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City will not ask Belle Park camp occupants to move on Friday

Photo: Samantha Butler-Hassan

City of Kingston CAO Lanie Hurdle has decided to cancel further bylaw enforcement at Belle Park on Friday Jul. 31, following confusion over erroneous eviction notices issued Tuesday morning.

“I have decided not to provide any reminder this week due to the fact that people at Belle Park are already anxious due to [Tuesday’s] incident,” Hurdle wrote in an email to councillors.

“Next week, I intend to personally go to Belle Park with our trained partners to talk to people about the transitioning, and that we will continue to work with them, including information on services. This approach will be one on one,” she said.

Though a bylaw amendment allows Kingston’s unhoused to camp at Belle Park until Friday, those settled further into the park received eviction notices at approximately 10 a.m. on Tuesday.

Several hours of confusion ensued during which city officials, local advocates and members of the media were contacted or called to the park. One park resident was reportedly injured in an accident during this time, and had to be taken to the hospital.

Shortly after 12:30 p.m., Hurdle issued an email explaining the error. Bylaw officers were not supposed to issue eviction notices, she said. Rather, they had been instructed to make a verbal request for those camping on the grassy, eastern end of the park to relocate to the parking lot.

According to the City, as Belle Park formerly served as a dump, the ground is contaminated and not safe for extended occupancy. However, the bylaw amendment which permits camping does technically apply to the whole park, Hurdle said.

Bylaw officers returned to the park at 1:30 p.m. to clarify that no one would be evicted, but that it was recommended they move. Officers were reportedly unaware that the entire area of the park was permitted for camping under the bylaw exemption.

Looking Ahead

The City is in the process of opening a 24-hour Integrated Services Hub with overnight shelter at Artillery Park, to fill the gap in services that have led people into the park. It is currently open part-time for drop-in tours, and scheduled to be running at full capacity starting Friday Jul. 31, 2020.

Some of the camp’s residents have said they do not wish to move, despite the offer of new services at Artillery Park.

“I’m not going anywhere,” said camp resident Sylvie Clark on Tuesday morning. “I’m not moving, I’ll go to jail first. I don’t care. Take my [stuff], throw it in the garbage, I’ll sleep on the ground right here. I’m not going anywhere on the 31st. If I do, I’ll park my [self] in front of City Hall.”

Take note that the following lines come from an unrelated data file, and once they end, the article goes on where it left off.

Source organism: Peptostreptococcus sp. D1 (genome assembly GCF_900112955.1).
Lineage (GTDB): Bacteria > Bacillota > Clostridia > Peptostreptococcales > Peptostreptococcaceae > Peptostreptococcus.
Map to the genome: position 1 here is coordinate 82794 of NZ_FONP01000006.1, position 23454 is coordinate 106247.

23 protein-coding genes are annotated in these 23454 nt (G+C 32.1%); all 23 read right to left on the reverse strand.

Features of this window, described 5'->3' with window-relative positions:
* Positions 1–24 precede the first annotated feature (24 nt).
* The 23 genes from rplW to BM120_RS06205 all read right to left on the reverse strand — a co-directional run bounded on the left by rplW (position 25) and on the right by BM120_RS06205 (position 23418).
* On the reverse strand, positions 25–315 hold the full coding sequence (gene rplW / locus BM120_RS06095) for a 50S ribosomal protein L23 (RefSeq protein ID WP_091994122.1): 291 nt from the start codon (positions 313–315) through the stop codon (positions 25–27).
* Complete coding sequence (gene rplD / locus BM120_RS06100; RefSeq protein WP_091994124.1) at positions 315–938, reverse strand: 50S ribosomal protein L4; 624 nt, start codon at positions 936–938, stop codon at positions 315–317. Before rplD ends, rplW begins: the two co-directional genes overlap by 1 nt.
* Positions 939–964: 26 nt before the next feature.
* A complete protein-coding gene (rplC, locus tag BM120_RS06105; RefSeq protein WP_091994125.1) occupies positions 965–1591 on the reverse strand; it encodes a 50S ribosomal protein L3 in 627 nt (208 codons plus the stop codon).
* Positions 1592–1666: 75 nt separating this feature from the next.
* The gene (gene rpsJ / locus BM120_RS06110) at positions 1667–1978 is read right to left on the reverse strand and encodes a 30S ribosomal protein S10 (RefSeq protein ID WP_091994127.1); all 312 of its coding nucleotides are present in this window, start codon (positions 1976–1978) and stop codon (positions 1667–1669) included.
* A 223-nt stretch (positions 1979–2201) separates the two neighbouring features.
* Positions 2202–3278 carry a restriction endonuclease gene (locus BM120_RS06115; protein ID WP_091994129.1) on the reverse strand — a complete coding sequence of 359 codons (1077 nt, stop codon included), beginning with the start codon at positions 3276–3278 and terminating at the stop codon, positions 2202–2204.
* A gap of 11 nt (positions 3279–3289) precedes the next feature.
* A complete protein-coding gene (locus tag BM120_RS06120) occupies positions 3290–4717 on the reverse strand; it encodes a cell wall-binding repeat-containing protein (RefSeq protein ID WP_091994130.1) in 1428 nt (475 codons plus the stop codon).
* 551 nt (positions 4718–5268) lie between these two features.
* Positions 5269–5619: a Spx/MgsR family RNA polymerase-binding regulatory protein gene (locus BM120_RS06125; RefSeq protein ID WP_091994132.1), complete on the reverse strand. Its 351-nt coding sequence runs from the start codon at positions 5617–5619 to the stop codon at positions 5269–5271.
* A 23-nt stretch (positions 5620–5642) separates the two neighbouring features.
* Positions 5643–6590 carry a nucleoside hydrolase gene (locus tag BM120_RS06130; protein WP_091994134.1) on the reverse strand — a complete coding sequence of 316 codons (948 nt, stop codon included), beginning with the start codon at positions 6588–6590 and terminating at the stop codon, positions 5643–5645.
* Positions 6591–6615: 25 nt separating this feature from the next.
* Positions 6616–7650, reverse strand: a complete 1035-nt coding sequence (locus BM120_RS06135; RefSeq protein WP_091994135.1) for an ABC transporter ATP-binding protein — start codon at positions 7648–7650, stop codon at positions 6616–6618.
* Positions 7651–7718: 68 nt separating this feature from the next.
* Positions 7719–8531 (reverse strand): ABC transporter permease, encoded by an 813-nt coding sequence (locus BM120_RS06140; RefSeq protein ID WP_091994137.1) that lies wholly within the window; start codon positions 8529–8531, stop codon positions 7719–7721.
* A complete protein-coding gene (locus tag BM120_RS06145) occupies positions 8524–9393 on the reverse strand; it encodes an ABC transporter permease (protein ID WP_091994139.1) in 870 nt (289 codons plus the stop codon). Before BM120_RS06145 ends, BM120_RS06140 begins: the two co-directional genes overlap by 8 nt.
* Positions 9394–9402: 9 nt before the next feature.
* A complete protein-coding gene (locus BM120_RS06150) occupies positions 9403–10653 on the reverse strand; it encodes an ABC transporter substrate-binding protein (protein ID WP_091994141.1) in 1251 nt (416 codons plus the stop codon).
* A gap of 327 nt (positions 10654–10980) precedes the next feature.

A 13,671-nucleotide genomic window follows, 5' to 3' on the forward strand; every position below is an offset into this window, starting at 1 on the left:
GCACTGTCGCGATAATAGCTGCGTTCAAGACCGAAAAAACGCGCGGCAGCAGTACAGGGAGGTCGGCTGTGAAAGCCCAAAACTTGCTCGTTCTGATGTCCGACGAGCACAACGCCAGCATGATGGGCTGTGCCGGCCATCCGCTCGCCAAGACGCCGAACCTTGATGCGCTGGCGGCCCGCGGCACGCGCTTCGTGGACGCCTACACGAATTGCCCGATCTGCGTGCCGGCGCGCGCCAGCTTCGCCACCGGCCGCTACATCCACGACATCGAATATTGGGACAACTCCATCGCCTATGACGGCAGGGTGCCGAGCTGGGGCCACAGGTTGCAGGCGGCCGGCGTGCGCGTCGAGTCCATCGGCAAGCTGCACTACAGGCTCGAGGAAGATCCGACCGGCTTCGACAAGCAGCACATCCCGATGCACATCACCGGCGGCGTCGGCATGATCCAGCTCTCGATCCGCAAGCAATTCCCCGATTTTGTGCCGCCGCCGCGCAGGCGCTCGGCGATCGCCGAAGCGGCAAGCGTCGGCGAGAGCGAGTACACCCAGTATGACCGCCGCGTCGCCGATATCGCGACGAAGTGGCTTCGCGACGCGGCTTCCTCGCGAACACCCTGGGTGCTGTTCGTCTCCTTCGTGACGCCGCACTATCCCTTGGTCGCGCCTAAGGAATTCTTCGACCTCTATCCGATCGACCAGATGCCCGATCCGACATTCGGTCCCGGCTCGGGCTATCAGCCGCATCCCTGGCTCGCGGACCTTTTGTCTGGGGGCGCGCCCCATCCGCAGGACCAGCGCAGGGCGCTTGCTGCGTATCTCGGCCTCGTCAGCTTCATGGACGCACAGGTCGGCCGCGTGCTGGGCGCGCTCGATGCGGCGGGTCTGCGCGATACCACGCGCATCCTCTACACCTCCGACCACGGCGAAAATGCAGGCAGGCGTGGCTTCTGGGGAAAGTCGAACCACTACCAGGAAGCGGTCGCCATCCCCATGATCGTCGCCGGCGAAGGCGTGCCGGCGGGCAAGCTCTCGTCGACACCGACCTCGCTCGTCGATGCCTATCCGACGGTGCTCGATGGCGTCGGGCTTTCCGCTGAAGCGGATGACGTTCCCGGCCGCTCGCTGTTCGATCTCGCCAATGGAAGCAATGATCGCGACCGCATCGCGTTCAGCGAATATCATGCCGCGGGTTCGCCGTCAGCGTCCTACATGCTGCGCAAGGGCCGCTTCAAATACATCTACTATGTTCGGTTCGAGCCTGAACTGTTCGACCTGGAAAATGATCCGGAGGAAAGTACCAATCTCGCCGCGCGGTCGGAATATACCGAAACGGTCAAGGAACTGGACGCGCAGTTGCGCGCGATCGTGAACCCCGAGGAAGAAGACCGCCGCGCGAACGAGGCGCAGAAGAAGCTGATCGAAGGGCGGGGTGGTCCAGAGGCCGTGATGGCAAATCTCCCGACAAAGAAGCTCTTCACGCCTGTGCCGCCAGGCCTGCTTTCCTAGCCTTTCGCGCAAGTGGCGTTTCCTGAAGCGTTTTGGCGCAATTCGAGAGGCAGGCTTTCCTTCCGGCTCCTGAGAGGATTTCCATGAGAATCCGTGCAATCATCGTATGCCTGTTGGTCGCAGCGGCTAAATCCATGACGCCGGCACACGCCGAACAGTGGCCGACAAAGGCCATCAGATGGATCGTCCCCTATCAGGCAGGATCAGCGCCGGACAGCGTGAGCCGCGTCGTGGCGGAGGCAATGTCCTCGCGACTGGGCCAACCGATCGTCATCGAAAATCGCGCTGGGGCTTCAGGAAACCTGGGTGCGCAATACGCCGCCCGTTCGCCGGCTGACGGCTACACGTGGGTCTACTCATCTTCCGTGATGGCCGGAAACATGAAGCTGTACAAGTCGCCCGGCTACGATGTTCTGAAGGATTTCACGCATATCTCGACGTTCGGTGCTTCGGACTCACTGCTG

Multiple sources at the City Hall have told the Kingstonist that no one will be removed from the park by force.

CAO Lanie Hurdle addresses eviction confusion

On Wednesday, Jul. 29, the Kingstonist reached out to the CAO Lanie Hurdle as well as Mayor Bryan Paterson seeking clarification on the chain of events that led to Tuesday’s incident. Here is the reply received from CAO Lanie Hurdle.

K – Can you explain – or provide copies of – the instructions that were given to Bylaw officers regarding action at Belle Park on the morning of Tuesday the 28th?

LH – The verbal instructions to staff were to ask campers to relocate from the contaminated area of the park to the parking lot at the front which is safer. 

There was a breakdown in communication which led to a misunderstanding in the implementation, resulting in a verbal and written notification that asked people to leave the Park rather than relocating to a safer part of the property.

K – If bylaw was told to give verbal notice, then why were eviction notices prepared and printed? Who gave the initial order to provide the verbal notice, and how many people did those instructions move through before we got to the point of delivery of physical notices with a two-hour window for eviction?

LH – The decision to notify the campers to relocate from the contaminated area of the park to the parking lot was made as a team including multiple departments. However, there was a breakdown in communication which led to a misunderstanding in the implementation. We regret this incident and want to continue to work collaboratively with people at Belle Park.

K – Was there simply a lack of clarity in the instructions, or was a decision made somewhere along the line to escalate the action that was taken?

LH – The City and partners have been working together for months to establish a positive relationship with campers at Belle Park. This entire situation was a result of a breakdown in communication, nothing more.

Note: Mayor Paterson did not respond, however his assistant emailed to confirm that the request was being looked into.

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Samantha Butler-Hassan

Samantha Butler-Hassan is a staff writer and life-long Kingston resident. She is a news junkie and mom who loves reading and exploring the community. This article has been made possible with the support of the Local Journalism Initiative.

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